First I want to make clear that this isn't a "LOL TRANS IS A MENTAL ILLNESS" thread. I don't care how trans people live their lives and I just want people to be happy. This is really just an interesting intellectual exercise.
The root cause of most mental disorders today is seen as a combination of genetic and environmental factors - i.e. you may have a family predisposition to experiencing bipolar disorder or schizophrenia, but that doesn't mean you're guaranteed to developed those disorders. Traumatic life events like physical and sexual abuse, homelessness, drug use, etc. can activate the latent potential for the disease or worsen it. The same is true vice versa - becoming homeless doesn't mean you're guaranteed to develop schizophrenia.
Is it possible that the same is true of gender dysphoria? I've gotten to know quite a lot of trans people, and they all seem to have the same sort of history that would make them susceptible to mental illness – severe bullying at school, drug addiction, homelessness, abusive parents, NEET shut-in lifestyle, social isolation, and at a far greater than the general populace. I know what your response is likely to be - that trans people face such difficulty and abuse just living their day to day lives that of course they're going to have had traumatic events and lifestyles in their past. Or that their latent gender dysphoria caused their mental and social problems before they realised they were trans.
Of course this can't be ruled out entirely, but it doesn't seem to fit what I hear from actual trans people. Usually the traumatic events happened long before they first experienced gender dysphoria, sometimes even before puberty. And feeling uncomfortable when you look in the mirror or are misgendered doesn't get you molested.
So basically my hypothesis is that a portion of the population experiences or has the potential to experience gender dysphoria, it's just that when they're well adjusted and have led a trauma and mental illness free life it doesn’t develop into full blown gender dysphoria.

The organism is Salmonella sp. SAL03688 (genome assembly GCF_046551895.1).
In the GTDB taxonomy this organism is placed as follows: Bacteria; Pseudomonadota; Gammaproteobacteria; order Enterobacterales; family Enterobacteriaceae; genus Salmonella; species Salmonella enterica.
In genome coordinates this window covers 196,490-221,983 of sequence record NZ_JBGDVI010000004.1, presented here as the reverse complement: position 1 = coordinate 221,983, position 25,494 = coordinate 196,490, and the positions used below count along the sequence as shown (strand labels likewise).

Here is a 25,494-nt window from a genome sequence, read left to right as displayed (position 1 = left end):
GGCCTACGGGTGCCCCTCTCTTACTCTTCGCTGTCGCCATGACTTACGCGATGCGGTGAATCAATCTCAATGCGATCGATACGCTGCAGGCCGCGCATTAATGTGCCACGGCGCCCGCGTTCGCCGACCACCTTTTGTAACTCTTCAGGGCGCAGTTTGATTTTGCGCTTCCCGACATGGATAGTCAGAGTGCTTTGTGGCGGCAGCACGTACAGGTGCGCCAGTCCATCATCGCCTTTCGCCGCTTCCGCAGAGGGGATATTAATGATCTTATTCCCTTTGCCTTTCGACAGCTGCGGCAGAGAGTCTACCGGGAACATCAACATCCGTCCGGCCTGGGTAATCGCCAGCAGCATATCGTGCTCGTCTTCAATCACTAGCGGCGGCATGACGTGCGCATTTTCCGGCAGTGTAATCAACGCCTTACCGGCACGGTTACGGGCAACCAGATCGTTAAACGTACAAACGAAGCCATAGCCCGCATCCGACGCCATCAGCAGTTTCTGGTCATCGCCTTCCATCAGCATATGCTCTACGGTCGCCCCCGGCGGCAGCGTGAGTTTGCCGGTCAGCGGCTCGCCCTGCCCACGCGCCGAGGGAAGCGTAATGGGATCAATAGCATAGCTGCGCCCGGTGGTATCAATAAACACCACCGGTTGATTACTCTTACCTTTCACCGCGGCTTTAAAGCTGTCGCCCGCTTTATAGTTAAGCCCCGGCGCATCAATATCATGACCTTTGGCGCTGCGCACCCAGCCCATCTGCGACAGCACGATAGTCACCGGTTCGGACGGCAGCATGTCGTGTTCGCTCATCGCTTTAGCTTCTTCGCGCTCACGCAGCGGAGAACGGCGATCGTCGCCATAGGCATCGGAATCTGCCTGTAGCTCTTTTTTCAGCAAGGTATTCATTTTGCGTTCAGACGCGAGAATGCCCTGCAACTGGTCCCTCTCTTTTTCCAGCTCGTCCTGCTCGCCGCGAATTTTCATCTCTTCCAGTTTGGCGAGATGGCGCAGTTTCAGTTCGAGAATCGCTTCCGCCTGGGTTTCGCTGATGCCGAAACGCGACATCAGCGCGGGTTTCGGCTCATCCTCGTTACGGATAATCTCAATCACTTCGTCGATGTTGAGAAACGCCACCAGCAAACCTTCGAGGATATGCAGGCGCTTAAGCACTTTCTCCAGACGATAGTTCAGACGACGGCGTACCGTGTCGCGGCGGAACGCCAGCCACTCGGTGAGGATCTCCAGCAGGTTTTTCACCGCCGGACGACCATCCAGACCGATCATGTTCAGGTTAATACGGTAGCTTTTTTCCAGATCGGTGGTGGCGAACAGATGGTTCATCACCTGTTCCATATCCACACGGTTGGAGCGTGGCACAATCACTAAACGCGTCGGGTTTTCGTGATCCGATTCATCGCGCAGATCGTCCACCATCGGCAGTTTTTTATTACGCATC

It's entirely possible, thus might be a hypothesis however it's very difficult to prove, very hard to get a large sample size of transgender individuals to exclude individual variables associated with there lives, additionally as you've pointed out your validity of any experiment is impaired somewhat by the stigma that goes with Transgender issues.
Is bullying an effect or a trigger? ect
I can't speak for anyone else, but before I was dysphoric (started at 7, high gear at 12) I led a relatively normal life without any traumatic experiences.
I have still not experienced anything traumatic, but I am a bit of a hermit, and that's because of depression. Depression and gender dysphoria occur together like virtually all the time.
>a combination of genetic
Also, whether transsexuality is genetic is entirely unproven and untested. Afaik, the scientific community generally does not believe that genes play a significant role in most cases of transsexuality. There is currently no good theory that explains its origin, but common conjecture suggests that it may be caused by a hormonal-based developmental error pre-birth..
>Is it possible that the same is true of gender dysphoria?
Like psychopathy, or autism, isn't triggered by your environment. Either you have it, or you don't.
Mental disorders are mental disorders, caused sometimes partly due to neurology and experiences. Neurological disorders are entirely neurological, and aren't triggered by experiences, like gender dysphoria.
>and they all seem to have the same sort of history that would make them susceptible to mental illness
Because living in misery, or going through trauma, tend to cause mental illnesses.
You did come to this conclusion yourself, and it's the one with the most logic behind it. You'd have to come with a convincing argument against it, if you want your "hypothesis" to have any value at all.
>Usually the traumatic events happened long before they first experienced gender dysphoria, sometimes even before puberty.
Usually gender dysphoria is first experienced before puberty, usually between ages 4-7.
>I have still not experienced anything traumatic, but I am a bit of a hermit
Of course you've experienced something traumatic.
Seeing your body develop wrong wasn't traumatic? Or the fact you can't have children? etc
The fact that I can't have children bothers me a little.
... going through male puberty would be, though. I often don't think of that. I suppose I didn't count it. Losing my pre-pubescent voice at 12 was one of the worst days I've ever had.